presentation by Olivier Defawe, Director Health Systems, VillageReach, at ONLINE Unmanned Aircraft Conference, 8 December 2020, 16:30 – 20:30 CET. REGISTER HERE to attend.
Headlines are everywhere: “This is the golden age of drone delivery.” Without a doubt, drones have the potential to transform healthcare logistics, and COVID-19 heightens the urgency. Global interest has grown, and drone service providers are poised to respond. But despite the headlines, few drone delivery operations have been sustained for longer than a few months or been scaled-up to a national level. During this talk, I will review and question the use of light cargo drones in response to the pandemic.
Olivier Defawe leads the design and implementation of a broad portfolio of health innovations to improve health care delivery at the last mile with expertise in unmanned aerial systems, supply chain, digital health and clinical laboratory practice. Olivier leads the VillageReach Drones for Health program, which intends to help advance the exploration of drones as a solution to solve problems in the public health sector. In this role, Olivier manages the implementation of drone programs in Mozambique, Malawi, the Democratic Republic of Congo, the Central African Republic, and the Dominican Republic. Finally, Olivier is the founder and coordinator of the UAV for Payload Delivery Working Group, a global community of over 300 stakeholders involved in the development and advancement of drones for use in public health and supply chain systems.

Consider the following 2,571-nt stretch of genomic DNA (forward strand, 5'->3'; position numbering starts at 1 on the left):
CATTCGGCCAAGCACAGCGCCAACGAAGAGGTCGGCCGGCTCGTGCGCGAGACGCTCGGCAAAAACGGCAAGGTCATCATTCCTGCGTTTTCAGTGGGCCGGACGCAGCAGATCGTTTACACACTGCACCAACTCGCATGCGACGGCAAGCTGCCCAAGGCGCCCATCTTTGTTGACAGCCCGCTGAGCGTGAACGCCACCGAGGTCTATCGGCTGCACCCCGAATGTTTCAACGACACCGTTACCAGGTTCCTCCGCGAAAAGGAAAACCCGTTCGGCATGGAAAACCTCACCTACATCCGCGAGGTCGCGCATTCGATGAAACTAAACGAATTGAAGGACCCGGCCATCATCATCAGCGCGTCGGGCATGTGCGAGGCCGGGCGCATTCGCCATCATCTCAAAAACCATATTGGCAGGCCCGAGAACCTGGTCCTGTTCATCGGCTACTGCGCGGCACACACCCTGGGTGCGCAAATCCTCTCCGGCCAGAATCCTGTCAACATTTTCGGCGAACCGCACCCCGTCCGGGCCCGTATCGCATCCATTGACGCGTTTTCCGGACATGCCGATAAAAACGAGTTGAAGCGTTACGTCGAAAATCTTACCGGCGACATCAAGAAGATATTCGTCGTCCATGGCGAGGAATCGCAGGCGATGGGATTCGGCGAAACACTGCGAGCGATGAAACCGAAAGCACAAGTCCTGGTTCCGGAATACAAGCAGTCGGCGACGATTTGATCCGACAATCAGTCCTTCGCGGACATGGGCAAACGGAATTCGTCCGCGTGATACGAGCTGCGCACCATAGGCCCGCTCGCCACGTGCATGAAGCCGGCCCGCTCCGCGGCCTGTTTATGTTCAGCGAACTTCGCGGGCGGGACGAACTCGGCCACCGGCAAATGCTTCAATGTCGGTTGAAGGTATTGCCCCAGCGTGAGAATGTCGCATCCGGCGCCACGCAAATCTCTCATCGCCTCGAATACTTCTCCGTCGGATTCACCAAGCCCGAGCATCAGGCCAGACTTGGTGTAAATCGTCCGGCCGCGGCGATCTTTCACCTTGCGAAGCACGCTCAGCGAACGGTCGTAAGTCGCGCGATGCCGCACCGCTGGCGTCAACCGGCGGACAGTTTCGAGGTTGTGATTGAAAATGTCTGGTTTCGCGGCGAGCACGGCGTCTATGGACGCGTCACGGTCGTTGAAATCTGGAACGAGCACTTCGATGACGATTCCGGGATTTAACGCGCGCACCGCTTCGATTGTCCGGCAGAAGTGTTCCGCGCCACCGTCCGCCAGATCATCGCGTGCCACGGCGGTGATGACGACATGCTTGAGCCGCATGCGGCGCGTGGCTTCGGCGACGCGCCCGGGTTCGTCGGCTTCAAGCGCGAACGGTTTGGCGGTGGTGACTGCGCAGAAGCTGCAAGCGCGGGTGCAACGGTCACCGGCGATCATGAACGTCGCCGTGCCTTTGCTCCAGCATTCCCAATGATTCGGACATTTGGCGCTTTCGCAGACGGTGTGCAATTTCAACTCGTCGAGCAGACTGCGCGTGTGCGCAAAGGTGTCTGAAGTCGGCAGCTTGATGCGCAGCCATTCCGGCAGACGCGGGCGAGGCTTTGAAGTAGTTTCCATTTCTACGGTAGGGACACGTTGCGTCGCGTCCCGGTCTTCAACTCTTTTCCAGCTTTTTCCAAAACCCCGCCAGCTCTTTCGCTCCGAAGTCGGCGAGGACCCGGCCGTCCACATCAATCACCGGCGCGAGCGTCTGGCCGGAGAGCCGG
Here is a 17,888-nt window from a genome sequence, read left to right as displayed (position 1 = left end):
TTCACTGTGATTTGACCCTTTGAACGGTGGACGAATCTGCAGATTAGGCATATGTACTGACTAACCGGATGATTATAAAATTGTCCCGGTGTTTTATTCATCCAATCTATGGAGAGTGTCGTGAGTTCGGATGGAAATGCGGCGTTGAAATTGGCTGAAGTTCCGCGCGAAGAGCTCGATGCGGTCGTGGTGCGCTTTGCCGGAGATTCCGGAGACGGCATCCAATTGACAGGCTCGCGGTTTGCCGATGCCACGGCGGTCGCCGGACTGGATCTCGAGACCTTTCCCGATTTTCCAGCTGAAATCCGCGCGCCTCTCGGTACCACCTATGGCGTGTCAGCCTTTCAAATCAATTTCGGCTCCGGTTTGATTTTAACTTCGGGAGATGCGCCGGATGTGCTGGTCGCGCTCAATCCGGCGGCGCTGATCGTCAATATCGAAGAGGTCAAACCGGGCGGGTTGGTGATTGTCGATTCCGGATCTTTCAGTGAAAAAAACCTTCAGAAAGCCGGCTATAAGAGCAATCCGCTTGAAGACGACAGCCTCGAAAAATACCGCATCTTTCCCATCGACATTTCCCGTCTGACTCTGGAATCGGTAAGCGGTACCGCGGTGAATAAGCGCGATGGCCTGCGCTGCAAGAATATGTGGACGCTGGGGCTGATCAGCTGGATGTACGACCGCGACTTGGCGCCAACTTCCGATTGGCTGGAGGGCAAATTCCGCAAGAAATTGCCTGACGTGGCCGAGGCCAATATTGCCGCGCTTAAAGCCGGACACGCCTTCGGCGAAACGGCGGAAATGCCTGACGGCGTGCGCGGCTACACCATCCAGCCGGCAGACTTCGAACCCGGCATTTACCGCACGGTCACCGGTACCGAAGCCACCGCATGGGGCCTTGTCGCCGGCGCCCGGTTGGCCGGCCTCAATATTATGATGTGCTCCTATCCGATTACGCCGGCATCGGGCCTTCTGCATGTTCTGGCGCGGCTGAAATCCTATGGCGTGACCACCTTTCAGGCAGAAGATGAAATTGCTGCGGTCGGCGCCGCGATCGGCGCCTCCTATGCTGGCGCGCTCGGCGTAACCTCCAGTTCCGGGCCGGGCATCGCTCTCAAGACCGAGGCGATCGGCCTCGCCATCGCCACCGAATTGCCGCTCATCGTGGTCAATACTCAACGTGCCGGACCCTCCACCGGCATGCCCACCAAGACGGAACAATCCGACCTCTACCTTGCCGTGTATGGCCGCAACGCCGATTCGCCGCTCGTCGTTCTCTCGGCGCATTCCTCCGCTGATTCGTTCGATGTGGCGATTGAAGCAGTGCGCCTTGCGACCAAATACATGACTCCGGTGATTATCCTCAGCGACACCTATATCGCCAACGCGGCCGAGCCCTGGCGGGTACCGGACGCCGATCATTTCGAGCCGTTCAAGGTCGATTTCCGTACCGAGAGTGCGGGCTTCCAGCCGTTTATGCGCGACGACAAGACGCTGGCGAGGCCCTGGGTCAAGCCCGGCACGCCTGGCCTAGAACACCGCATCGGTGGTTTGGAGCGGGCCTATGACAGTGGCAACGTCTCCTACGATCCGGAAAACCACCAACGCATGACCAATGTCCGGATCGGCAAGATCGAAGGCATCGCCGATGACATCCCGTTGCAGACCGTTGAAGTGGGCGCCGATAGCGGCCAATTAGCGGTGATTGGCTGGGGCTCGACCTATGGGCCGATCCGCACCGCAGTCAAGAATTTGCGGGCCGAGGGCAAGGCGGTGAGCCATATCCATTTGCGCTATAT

VillageReach transforms health care delivery to reach everyone, so that each person has the health care needed to thrive. We develop solutions that improve equity and access to primary health care. This includes making sure products are available when and where they are needed and primary health care services are delivered to the most under-reached. Radical collaboration with governments, the private sector and other partners strengthen our ability to scale and sustain these solutions. Our work increases access to quality health care for 43 million people in sub-Saharan Africa.